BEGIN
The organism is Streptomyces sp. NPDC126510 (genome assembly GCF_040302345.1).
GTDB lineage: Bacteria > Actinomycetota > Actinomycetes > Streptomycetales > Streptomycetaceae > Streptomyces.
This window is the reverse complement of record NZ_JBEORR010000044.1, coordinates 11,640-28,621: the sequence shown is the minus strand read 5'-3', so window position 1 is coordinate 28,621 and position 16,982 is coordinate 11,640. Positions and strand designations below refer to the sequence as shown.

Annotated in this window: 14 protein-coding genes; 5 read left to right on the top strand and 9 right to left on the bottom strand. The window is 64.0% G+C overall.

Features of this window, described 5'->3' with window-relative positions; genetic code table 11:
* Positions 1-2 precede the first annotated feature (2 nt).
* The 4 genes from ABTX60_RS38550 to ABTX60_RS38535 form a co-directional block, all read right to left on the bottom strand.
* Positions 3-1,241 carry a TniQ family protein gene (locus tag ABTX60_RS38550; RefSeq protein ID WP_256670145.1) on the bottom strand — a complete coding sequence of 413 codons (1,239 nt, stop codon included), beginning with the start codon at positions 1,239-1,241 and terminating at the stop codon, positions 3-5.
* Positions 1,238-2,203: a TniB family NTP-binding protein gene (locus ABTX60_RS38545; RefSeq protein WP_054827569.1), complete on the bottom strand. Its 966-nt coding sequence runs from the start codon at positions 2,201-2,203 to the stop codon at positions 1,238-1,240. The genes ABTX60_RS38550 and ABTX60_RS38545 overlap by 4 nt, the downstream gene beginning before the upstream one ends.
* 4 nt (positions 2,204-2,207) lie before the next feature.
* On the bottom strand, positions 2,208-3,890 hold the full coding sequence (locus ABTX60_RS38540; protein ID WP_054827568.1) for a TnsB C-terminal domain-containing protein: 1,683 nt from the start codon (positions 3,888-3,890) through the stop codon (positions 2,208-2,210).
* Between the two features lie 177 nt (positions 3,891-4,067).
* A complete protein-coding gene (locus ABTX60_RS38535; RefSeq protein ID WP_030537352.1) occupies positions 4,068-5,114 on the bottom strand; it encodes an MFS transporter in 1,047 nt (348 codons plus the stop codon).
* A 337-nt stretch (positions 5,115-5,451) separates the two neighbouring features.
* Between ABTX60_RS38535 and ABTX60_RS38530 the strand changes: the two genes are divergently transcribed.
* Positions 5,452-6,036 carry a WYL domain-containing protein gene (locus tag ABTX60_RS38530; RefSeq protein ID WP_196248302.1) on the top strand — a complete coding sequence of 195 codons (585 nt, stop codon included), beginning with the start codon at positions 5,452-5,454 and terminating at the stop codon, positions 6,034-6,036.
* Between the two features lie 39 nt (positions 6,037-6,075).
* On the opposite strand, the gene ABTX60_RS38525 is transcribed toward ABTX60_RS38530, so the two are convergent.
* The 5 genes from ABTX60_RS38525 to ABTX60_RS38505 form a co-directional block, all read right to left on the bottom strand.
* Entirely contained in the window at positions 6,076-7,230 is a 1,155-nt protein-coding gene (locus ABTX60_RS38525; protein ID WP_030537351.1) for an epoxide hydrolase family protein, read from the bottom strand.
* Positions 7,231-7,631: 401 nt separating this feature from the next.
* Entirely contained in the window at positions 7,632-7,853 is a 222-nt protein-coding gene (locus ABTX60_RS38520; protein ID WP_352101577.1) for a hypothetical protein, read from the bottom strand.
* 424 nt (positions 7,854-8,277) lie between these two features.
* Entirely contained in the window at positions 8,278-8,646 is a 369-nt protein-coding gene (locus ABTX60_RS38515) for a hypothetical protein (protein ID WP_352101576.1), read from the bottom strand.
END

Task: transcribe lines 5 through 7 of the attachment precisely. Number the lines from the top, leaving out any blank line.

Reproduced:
Features of this window, described 5'->3' with window-relative positions; genetic code table 11:
* Positions 1-2 precede the first annotated feature (2 nt).
* The 4 genes from ABTX60_RS38550 to ABTX60_RS38535 form a co-directional block, all read right to left on the bottom strand.